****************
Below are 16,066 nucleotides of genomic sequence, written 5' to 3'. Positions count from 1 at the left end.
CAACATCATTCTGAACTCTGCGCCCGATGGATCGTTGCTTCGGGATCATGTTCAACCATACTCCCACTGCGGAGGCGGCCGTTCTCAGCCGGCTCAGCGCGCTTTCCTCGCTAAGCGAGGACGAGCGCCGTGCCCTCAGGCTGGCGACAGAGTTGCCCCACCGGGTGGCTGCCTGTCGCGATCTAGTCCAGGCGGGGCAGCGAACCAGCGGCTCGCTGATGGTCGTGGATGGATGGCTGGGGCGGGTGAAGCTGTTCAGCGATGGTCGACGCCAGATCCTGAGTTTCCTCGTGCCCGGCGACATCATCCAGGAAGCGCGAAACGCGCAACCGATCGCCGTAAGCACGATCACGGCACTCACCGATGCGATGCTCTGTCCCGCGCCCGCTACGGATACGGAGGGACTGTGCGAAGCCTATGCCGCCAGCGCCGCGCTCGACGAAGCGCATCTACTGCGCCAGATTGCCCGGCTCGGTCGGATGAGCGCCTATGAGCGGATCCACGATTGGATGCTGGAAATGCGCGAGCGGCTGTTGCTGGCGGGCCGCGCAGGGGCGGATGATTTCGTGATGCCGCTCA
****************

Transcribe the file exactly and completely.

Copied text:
Below are 16,066 nucleotides of genomic sequence, written 5' to 3'. Positions count from 1 at the left end.
CAACATCATTCTGAACTCTGCGCCCGATGGATCGTTGCTTCGGGATCATGTTCAACCATACTCCCACTGCGGAGGCGGCCGTTCTCAGCCGGCTCAGCGCGCTTTCCTCGCTAAGCGAGGACGAGCGCCGTGCCCTCAGGCTGGCGACAGAGTTGCCCCACCGGGTGGCTGCCTGTCGCGATCTAGTCCAGGCGGGGCAGCGAACCAGCGGCTCGCTGATGGTCGTGGATGGATGGCTGGGGCGGGTGAAGCTGTTCAGCGATGGTCGACGCCAGATCCTGAGTTTCCTCGTGCCCGGCGACATCATCCAGGAAGCGCGAAACGCGCAACCGATCGCCGTAAGCACGATCACGGCACTCACCGATGCGATGCTCTGTCCCGCGCCCGCTACGGATACGGAGGGACTGTGCGAAGCCTATGCCGCCAGCGCCGCGCTCGACGAAGCGCATCTACTGCGCCAGATTGCCCGGCTCGGTCGGATGAGCGCCTATGAGCGGATCCACGATTGGATGCTGGAAATGCGCGAGCGGCTGTTGCTGGCGGGCCGCGCAGGGGCGGATGATTTCGTGATGCCGCTCA